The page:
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Green Roofs are Growing Food and Biodiversity

Green Roofs are Growing Food and Biodiversity
in Cities like Toronto, Washington, and Montreal
By Wendy Priesnitz

Since our first article about green roofs, published in 1995, the idea has caught on and a whole industry has developed. And its North American industry association (which has added green walls to its field of interest) has also grown. Green Roofs for Healthy Cities (GRHC) says that the industry grew by double-digits in 2016 according to its 2016 Annual Green Roof Industry Survey.

The Canadian city of Toronto, Ontario had the most square footage of green roofing installed in 2016, with Chicago, Washington D.C., and Seattle following. “It’s no small feat that Toronto has been recognized as the leading city for green roof installation in North America,” says Jennifer Keesmaat, Chief Planner for the City of Toronto. “Our Green Roof Bylaw, in effect since 2010, has resulted in a new roof-scape for Toronto, cooling the city, helping to mitigate water run off, while also adding beauty and biodiversity.”

According to the 2016 survey, corporate members recorded 889 projects in 40 US states and six Canadian provinces, installing 4,061,024 square feet of green roofing.

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Although the green roof market continues to grow, there is still an enormous potential for new green roofs to be installed on tens of billions of square feet across North America. Strong policy support in cities like Washington, D.C. and Toronto is driving the growth.

In Montreal, Quebec, the largest organic supermarket green roof garden (25,000 square feet) in Canada has just been unveiled. It’s also the first in the country to sell its produce in the store. The project was developed by IGA supermarket owners Famille Duchemin on their new LEED certified store.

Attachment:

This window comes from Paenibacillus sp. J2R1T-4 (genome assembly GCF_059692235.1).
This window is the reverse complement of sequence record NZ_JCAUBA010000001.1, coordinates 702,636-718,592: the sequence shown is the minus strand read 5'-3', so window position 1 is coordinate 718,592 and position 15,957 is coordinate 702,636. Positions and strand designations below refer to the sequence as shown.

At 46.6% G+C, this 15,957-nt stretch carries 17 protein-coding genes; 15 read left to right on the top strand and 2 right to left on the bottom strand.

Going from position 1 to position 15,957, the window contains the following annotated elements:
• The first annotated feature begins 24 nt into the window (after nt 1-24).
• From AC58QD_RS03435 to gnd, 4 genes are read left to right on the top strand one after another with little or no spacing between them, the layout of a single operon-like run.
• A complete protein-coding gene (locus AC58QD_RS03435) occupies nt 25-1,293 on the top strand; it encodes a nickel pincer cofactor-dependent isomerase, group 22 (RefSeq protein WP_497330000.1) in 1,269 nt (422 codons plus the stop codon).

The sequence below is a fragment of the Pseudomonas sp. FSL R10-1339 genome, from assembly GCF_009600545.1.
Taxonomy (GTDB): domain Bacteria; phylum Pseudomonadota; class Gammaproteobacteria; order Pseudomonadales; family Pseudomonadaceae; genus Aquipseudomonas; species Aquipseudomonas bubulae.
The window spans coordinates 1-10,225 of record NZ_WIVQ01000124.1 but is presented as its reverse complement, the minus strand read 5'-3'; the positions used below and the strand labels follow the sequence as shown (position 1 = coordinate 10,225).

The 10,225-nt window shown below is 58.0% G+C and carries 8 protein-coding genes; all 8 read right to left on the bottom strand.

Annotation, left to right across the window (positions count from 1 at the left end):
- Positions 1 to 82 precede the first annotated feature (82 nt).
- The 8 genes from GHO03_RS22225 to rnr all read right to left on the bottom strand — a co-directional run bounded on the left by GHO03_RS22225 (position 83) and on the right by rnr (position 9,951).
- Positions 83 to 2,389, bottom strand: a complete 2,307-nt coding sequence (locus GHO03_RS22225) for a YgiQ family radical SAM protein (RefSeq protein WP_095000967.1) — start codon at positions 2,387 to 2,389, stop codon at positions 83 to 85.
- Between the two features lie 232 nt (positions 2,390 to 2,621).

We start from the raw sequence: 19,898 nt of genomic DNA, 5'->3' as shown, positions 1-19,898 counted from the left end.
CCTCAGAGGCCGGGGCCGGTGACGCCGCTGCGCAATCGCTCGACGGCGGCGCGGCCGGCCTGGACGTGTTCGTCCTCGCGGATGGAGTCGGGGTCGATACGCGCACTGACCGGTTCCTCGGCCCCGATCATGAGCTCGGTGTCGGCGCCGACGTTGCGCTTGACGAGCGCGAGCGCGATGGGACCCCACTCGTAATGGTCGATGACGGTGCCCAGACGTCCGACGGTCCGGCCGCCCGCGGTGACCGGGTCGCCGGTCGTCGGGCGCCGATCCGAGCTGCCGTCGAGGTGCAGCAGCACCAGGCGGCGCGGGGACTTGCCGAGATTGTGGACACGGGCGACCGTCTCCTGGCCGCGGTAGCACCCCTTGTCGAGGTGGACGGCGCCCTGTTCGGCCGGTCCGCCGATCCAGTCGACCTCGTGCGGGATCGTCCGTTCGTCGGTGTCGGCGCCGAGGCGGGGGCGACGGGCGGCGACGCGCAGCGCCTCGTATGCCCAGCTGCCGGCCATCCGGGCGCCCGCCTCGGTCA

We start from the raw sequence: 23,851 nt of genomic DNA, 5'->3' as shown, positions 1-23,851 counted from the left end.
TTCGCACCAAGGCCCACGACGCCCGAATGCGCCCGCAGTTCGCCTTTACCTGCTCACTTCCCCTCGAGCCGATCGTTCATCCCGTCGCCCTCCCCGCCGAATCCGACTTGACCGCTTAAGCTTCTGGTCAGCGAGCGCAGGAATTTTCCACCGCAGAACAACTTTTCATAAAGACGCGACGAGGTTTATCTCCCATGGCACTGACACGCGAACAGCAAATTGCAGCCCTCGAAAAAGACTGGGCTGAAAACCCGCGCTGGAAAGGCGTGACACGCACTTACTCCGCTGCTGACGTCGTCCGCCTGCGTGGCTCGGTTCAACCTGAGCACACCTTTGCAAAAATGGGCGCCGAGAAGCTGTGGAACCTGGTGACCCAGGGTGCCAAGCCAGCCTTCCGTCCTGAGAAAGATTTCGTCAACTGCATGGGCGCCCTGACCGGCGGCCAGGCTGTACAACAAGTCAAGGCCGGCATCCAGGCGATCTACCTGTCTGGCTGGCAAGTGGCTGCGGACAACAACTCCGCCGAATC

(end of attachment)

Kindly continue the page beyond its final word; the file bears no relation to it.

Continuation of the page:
Ultimately, over 30 different varieties of organic produce certified by Ecocert Canada will be grown on the supermarket’s roof, including lettuce, peppers, herbs, and tomatoes. In addition to the vegetable garden, the roof is also home to eight Alvéole bee hives, set to produce roughly 600 jars of honey to sell.

A local newspaper reported that the store’s co-owner Richard Duchemin says they decided to treat a requirement by the Montreal borough of St-Laurent to install a green roof as an opportunity, instead of a constraint. Montreal has been working on a policy for green roofs on its larger buildings for a number of years, with some developers fearing the requirements were too difficult to meet.

The green roof at the IGA supermarket plays a role in the LEED certification, reducing energy consumption by providing an extra layer of insulation. In addition, the garden is irrigated with water collected from the store’s dehumidification system, which would otherwise have been discarded, and the roof has become a habitat for birds and insects.

Wendy Priesnitz is Natural Life Magazine's editor.

 

 

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